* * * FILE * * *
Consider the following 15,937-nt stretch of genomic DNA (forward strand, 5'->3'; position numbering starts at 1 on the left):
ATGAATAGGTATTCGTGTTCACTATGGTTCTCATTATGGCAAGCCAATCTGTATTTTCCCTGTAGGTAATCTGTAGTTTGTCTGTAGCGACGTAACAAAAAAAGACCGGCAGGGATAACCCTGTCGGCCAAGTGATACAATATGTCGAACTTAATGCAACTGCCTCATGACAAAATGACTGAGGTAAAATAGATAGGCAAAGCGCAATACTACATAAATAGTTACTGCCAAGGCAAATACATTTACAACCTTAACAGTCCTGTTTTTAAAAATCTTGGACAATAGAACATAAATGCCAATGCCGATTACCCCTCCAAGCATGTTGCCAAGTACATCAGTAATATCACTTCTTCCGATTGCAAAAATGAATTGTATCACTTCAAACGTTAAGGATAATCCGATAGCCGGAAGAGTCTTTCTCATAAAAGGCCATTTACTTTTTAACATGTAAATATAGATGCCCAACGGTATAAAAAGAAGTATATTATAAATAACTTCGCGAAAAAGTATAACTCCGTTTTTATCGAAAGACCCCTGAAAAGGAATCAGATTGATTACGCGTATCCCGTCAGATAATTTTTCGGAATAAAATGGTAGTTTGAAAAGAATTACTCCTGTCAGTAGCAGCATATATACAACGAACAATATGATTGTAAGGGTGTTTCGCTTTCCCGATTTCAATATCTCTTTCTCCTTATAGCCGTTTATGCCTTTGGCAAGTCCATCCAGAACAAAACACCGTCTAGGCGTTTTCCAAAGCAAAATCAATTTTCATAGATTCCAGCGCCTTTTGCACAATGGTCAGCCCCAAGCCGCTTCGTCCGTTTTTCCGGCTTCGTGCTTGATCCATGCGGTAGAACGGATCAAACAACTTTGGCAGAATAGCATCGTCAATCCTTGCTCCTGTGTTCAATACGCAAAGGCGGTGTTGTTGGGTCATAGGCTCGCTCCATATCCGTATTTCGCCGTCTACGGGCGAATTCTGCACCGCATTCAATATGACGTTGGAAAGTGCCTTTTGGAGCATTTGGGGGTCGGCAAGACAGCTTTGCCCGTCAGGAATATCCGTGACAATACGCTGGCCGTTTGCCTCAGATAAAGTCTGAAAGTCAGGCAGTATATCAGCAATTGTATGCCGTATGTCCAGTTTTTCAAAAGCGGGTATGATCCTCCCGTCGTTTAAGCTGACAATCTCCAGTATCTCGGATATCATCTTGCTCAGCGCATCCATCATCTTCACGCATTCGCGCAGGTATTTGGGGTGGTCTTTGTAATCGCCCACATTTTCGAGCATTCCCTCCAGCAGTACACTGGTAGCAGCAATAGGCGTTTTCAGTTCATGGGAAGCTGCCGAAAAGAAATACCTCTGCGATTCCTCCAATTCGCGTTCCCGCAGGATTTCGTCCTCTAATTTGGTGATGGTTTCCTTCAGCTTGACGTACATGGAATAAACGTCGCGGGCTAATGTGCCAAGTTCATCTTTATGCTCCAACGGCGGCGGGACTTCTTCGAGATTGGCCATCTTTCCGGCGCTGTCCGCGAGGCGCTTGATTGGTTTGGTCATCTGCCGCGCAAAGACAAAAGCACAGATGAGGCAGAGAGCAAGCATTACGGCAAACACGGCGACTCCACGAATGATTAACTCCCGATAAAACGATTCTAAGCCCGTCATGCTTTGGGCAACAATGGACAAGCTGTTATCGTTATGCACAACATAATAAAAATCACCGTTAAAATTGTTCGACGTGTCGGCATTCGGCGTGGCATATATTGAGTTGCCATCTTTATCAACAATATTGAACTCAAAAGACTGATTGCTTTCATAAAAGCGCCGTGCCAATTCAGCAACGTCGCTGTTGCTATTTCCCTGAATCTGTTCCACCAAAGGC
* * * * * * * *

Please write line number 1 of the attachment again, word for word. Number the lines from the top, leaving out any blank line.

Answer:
Consider the following 15,937-nt stretch of genomic DNA (forward strand, 5'->3'; position numbering starts at 1 on the left):